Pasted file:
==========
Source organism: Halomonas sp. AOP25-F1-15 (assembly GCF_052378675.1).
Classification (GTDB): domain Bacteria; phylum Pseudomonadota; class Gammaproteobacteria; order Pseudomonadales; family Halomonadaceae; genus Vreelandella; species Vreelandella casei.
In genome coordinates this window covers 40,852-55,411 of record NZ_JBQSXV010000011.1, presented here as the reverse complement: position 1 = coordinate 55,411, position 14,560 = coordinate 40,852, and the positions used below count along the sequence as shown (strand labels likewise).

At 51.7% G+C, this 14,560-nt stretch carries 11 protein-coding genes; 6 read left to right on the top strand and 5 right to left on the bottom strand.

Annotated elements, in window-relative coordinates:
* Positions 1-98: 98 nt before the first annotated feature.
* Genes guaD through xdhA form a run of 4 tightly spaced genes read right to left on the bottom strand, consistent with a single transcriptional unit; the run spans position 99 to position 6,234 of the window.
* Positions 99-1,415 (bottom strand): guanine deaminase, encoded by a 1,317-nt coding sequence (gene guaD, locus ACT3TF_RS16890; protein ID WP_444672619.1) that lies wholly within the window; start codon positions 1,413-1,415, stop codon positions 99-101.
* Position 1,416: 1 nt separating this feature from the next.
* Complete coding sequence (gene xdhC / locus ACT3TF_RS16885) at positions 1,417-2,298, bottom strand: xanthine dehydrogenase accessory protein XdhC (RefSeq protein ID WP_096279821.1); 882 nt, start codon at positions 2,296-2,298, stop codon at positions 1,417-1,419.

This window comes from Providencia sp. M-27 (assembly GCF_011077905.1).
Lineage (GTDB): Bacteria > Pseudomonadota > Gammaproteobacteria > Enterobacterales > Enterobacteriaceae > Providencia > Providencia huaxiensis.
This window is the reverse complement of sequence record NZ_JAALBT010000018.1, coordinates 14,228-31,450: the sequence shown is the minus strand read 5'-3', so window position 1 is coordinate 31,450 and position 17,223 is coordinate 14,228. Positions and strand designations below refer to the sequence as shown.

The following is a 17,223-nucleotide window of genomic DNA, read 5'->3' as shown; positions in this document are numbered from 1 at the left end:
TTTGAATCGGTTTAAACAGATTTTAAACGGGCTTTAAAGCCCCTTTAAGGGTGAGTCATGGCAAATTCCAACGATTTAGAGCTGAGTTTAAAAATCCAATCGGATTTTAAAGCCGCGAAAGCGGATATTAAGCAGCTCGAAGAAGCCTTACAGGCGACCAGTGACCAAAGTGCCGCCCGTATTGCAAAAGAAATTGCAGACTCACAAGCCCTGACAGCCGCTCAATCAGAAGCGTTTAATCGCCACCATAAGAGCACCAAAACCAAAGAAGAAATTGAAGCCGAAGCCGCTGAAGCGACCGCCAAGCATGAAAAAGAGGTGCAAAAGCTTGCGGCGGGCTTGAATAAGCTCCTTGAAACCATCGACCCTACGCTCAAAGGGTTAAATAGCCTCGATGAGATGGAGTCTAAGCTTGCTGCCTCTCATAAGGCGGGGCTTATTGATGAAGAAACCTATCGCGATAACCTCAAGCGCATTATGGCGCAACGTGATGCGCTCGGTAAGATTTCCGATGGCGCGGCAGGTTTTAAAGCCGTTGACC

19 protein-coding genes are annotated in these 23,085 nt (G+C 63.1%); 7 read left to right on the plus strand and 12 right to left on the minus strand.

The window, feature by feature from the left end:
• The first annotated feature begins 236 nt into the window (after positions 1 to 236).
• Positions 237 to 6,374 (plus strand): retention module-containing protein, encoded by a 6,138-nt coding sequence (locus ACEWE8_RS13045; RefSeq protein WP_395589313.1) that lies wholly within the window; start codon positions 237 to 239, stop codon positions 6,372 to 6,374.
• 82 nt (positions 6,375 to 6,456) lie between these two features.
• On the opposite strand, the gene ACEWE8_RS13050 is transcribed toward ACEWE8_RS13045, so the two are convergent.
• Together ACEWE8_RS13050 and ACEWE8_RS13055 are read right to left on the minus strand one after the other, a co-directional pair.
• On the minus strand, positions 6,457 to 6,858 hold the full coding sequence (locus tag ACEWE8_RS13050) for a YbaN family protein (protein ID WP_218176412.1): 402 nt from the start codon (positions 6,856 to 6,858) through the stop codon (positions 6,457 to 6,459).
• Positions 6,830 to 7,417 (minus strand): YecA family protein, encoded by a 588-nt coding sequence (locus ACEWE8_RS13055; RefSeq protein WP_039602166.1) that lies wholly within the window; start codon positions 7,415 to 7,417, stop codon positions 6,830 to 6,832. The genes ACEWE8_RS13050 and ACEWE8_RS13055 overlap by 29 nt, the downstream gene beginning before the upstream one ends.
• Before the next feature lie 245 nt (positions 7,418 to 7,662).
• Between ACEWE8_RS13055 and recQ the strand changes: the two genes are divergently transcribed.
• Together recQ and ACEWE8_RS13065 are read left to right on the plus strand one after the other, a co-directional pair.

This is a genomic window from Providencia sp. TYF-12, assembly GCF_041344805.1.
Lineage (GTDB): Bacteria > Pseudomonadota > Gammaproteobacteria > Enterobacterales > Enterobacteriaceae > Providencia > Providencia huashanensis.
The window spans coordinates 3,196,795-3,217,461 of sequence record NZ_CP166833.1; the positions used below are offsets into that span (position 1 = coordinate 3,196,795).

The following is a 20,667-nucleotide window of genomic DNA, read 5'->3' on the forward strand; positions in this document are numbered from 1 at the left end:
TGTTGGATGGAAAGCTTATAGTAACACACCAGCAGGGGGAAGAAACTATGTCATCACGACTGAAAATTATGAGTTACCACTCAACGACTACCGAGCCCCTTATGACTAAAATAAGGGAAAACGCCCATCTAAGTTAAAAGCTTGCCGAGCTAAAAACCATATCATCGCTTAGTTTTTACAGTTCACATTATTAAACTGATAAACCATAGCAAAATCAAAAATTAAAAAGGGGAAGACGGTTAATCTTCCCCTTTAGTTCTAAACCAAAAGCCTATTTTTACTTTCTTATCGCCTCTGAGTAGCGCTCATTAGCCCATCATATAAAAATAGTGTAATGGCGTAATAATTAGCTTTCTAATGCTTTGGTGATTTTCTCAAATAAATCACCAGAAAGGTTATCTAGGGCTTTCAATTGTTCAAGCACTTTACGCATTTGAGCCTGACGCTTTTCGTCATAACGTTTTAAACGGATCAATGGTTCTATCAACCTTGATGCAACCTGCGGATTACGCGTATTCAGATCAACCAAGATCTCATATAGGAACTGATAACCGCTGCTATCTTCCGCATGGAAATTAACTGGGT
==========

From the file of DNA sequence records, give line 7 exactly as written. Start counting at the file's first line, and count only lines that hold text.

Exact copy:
* Genes guaD through xdhA form a run of 4 tightly spaced genes read right to left on the bottom strand, consistent with a single transcriptional unit; the run spans position 99 to position 6,234 of the window.